For some reason man feels superior to the arts in a way that he does not towards a field like science. When faced with an unintelligible equation on a blackboard the average person would assume the solution is beyond him with little to no feelings of animosity towards the man who wrote it. However, when faced with a difficult work of art or music that he can’t understand he immediately dismisses it as invalid (“That’s not art!”) and is angered at the “declining” standards in the art world. Babbitt observes the same thing and says,

It often has been remarked that only in politics and the “arts” does the layman regard himself as an expert, with the right to have his opinion heard. In the realm of politics he knows that this right, in the form of a vote, is guaranteed by fiat. Comparably, in the realm of public music, the concertgoer is secure in the knowledge that the amenities of concert going protect his firmly stated “I didn’t like it” from further scrutiny.

He argues that this separation from the general public is not only not a bad thing, but that it should be encouraged just as we encourage theoretical research in other fields. He observes,

I say all this not to present a picture of a virtuous music in a sinful world, but to point up the problems of a special music in an alien and inapposite world. And so, I dare suggest that the composer would do himself and his music an immediate and eventual service by total, resolute, and voluntary withdrawal from this public world to one of private performance and electronic media, with its very real possibility of complete elimination of the public and social aspects of musical composition. By so doing, the separation between the domains would be defined beyond any possibility of confusion of categories, and the composer would be free to pursue a private life of professional achievement, as opposed to a public life of unprofessional compromise and exhibitionism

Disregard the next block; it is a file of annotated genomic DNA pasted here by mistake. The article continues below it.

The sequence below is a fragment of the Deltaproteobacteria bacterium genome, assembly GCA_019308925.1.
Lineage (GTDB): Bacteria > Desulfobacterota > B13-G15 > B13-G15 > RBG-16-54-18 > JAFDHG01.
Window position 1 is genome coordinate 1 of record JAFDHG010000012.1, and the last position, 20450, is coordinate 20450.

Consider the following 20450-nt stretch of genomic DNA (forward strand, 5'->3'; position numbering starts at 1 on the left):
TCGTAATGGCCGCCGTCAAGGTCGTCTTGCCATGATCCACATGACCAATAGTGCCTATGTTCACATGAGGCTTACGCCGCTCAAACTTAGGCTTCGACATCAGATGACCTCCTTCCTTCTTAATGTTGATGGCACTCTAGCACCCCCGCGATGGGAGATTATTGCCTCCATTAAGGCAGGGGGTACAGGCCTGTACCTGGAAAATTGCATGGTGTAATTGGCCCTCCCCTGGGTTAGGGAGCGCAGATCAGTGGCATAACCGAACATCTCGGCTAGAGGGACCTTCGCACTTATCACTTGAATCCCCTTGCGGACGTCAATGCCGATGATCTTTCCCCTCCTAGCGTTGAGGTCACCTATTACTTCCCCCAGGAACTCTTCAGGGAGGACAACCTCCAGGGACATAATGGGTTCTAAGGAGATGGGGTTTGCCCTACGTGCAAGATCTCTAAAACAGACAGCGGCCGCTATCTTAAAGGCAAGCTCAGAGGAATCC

Babbitt ends with,

I doubt that scientific research is any more secure against predictions of ultimate significance than is musical composition. Finally, if it be contended that research, even in its least “practical” phases, contributes to the sum of knowledge in the particular realm, what possibly can contribute more to our knowledge of music than a genuinely original composition?

Granting to music the position accorded other arts and sciences promises the sole substantial means of survival for the music I have been describing. Admittedly, if this music is not supported, the whistling repertory of the man in the street will be little affected, the concert- going activity of the conspicuous consumer of musical culture will be little disturbed. But music will cease to evolve, and, in that important sense, will cease to live.

Special thanks to my musician wife (who has recently started blogging here) for sharing this essay with me.

 

 

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Filed under Art, Jacob Rowan Studios, Music, Quotes, Thursday Thoughts